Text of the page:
On February 8, 1954, power finally came to Ames Lake. People put away their kerosene lamps, hand-winding alarm clocks, and battery radios. They brought in refrigerators, televisions, electric stoves, power tools, and vacuum cleaners.
A one-man cooperative, Mutual Power and Light, was able to do the job in this sparsely settled area. The “one man” was A. Cone Hunter, manager, lineman, foreman, groundman, and public relations expert.
There was a direct hookup with Puget Sound Power and Light, who completed the process and installed transformers. Their crews went to the homes of each permanent resident, fastened service wires to the wires running into the house, and installed a meter.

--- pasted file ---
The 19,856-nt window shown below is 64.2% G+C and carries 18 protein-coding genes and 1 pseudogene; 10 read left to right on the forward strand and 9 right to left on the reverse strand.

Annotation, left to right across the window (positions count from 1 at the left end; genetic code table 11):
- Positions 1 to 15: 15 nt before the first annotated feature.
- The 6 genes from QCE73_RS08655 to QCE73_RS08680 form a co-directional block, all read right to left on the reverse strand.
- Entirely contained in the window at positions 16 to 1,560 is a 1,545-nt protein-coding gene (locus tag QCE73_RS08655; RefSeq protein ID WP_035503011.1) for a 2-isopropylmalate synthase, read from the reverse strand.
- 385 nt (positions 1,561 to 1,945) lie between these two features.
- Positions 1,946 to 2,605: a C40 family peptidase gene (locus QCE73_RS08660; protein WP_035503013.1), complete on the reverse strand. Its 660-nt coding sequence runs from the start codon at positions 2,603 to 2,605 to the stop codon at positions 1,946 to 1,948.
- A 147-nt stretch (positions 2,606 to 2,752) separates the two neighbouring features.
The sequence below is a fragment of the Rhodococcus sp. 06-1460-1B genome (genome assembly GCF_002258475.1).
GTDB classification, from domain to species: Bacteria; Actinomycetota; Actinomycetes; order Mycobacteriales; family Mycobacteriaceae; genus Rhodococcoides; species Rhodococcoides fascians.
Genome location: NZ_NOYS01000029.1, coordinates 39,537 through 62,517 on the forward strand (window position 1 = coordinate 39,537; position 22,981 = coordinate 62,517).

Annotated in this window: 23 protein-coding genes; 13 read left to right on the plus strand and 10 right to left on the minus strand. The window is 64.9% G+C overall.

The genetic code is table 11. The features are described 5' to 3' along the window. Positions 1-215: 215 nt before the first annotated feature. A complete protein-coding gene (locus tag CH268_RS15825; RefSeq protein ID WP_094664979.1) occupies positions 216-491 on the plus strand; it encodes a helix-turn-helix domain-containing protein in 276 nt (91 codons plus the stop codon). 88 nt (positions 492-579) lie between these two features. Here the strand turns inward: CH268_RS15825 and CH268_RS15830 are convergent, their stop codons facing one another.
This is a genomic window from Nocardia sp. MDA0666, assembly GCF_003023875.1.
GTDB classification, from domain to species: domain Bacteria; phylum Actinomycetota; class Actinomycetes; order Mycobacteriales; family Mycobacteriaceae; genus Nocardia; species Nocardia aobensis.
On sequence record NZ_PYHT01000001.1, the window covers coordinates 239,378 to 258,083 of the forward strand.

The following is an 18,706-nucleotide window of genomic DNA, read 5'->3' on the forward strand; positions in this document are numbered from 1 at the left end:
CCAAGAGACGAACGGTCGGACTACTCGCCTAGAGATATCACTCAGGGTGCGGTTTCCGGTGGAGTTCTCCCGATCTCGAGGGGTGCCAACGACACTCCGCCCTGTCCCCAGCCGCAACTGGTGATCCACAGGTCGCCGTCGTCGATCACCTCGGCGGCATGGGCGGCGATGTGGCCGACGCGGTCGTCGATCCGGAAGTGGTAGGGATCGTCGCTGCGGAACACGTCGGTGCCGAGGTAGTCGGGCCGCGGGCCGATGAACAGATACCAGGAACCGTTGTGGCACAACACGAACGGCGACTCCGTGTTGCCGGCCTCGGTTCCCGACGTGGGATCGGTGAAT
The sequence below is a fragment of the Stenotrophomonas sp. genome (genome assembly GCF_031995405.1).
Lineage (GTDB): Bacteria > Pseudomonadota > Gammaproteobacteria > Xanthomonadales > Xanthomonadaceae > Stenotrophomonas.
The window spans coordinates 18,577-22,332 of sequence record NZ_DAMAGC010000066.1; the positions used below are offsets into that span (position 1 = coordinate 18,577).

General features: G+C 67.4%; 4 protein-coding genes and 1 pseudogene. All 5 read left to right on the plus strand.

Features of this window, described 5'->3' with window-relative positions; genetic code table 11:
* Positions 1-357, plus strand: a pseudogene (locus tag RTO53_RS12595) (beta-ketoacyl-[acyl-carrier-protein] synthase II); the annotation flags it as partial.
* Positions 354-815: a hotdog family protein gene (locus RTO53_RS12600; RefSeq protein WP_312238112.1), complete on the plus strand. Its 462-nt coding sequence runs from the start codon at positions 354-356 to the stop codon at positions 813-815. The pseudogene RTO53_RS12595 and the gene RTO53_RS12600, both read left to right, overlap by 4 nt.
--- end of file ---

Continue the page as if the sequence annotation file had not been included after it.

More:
With the power in, Ames Lake was brought up to date, and people were looking into a future of real estate booms. They hoped for two other services that were not yet available: a rural mail route and a telephone line.